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Women's Stories

BreastScreen Victoria recognises that a woman's breast screening experience is a personal one. Eight breast cancer survivors shared their brave journey with us and emphasised the importance of breast screening.

Daisy's Story

Daisy's Story (English)

Horsham woman Mary-Anne ‘Daisy’ Horgan put off making a breast screen appointment for six months as she was busy taking care of everyone else around her. She was diagnosed with breast cancer in 2013 and encourages other women to look after their health.

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Deb's Story

Deb's Story (English)

Aboriginal Health Coordinator Deb Mellett was diagnosed with breast cancer in 2008. She encourages Aboriginal and Torres Strait Islander women to have a regular breast screen.

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Jean's Story

Jean's Story (English)

Keilor Downs breast cancer survivor Jean Tavares encourages all women not to be complacent about their health. She was first diagnosed in 1997 and has since fought three recurrences, in 2000, 2009 and 2011.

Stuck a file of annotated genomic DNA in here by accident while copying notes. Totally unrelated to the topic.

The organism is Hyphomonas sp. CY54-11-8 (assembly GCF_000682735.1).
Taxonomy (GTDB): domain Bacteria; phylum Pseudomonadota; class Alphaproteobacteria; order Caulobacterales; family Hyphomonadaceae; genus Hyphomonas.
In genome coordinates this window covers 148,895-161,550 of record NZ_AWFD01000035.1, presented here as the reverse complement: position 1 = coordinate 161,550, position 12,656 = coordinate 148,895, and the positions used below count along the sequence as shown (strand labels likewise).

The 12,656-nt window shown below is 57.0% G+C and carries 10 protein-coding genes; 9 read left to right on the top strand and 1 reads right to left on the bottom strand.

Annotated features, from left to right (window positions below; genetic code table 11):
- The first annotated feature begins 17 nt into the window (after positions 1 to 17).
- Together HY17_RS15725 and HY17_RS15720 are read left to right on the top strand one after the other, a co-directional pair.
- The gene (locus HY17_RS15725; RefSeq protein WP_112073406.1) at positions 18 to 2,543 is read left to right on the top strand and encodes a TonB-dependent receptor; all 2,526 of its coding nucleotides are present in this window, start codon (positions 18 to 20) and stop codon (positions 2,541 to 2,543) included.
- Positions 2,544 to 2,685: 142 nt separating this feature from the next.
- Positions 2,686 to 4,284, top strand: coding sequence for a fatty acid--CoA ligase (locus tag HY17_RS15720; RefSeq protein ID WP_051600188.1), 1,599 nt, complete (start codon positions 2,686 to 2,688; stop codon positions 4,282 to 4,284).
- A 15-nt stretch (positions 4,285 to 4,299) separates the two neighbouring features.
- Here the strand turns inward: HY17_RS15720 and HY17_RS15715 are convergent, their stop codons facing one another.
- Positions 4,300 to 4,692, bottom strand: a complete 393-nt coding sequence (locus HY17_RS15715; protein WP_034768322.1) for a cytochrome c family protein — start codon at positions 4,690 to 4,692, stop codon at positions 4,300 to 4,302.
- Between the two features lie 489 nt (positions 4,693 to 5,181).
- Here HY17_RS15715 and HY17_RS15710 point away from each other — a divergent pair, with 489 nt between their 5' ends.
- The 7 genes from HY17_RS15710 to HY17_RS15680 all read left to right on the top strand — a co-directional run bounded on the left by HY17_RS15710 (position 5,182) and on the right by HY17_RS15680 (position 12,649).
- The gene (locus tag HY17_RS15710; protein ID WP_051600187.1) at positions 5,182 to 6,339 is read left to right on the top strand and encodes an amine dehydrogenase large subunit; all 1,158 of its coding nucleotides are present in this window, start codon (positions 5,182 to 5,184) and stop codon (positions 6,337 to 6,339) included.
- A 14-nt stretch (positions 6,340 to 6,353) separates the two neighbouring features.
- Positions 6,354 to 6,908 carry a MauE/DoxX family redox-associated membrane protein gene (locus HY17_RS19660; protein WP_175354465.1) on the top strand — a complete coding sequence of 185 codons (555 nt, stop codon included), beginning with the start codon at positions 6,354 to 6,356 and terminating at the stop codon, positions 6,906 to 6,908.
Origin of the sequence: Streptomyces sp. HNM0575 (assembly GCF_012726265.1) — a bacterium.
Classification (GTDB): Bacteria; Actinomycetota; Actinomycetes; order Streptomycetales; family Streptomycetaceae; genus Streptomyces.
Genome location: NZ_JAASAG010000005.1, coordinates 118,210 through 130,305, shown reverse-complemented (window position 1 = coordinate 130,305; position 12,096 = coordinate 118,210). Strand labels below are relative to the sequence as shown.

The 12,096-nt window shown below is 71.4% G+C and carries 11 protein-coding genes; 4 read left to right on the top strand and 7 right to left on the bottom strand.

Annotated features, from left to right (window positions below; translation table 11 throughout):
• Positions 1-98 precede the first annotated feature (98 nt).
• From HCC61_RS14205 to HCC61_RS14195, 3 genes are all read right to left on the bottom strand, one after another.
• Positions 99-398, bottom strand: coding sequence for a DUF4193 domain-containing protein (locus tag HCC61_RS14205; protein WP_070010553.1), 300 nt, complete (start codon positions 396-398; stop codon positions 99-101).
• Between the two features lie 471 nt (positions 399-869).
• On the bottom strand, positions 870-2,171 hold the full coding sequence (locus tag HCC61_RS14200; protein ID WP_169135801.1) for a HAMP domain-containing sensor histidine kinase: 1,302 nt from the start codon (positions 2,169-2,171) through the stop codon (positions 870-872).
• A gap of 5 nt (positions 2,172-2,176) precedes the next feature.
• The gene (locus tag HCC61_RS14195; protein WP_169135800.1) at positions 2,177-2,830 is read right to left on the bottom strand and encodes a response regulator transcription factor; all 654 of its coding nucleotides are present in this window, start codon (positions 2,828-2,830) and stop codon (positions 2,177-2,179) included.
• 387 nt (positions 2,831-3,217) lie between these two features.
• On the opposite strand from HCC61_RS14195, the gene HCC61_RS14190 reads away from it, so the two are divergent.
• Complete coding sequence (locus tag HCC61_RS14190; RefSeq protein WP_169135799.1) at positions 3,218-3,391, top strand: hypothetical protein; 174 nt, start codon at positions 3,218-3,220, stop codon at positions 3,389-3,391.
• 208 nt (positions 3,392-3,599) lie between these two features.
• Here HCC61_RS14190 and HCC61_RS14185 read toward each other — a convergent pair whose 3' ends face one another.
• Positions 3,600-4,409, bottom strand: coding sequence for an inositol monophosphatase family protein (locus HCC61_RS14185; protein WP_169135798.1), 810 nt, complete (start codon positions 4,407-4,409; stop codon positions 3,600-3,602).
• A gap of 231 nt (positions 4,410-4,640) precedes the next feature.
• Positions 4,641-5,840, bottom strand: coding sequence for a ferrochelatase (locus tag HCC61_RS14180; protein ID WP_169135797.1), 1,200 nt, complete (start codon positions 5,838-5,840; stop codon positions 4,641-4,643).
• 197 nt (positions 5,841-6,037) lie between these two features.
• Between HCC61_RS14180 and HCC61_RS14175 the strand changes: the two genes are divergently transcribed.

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Michele's Story

Michele's Story (English)

As Michele Clifton sat in a waiting room filled with women, she wondered which unlucky one would be diagnosed with breast cancer. Little did she know it would be her. In July 2012, the Broadmeadows woman was diagnosed with the disease after a routine breast screen.

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Kerri's Story

Kerri's Story (English)

Due to a busy full time work schedule, Kerri Welsh was about to put off her appointment for a second time, until she was told about an after-hours BreastScreen clinic at Moonee Ponds. Kerri was diagnosed with breast cancer in 2009. She encourages other women not to be complacent about prioritising their health.

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Sally's Story

Sally's Story (English)

Deepdene woman Sally Crisp felt compelled to book her regular breast screen in 2013 before jetting off on a trip to Africa. When she returned, she was diagnosed with breast cancer. The fit grandmother of two’s message to women in their early 70s is clear, don’t put it off, make an appointment for a breast screen now.

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Val's Story

Val's Story (English)

Parkdale woman Val Gaskell has survived breast cancer twice following a mastectomy, chemotherapy and radiotherapy. She encourages women who don’t have a regular breast screen to value their life and avoid ‘being an ostrich’.

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Vivienne's Story

Vivienne's Story (English)

Vivienne Harkness had put off having a mammogram for a few years when a letter with the offer of a free plant finally motivated her to book in. She was diagnosed with breast cancer twice and later found out she had the BRCA2 gene, a hereditary gene that increases the risk of cancer.

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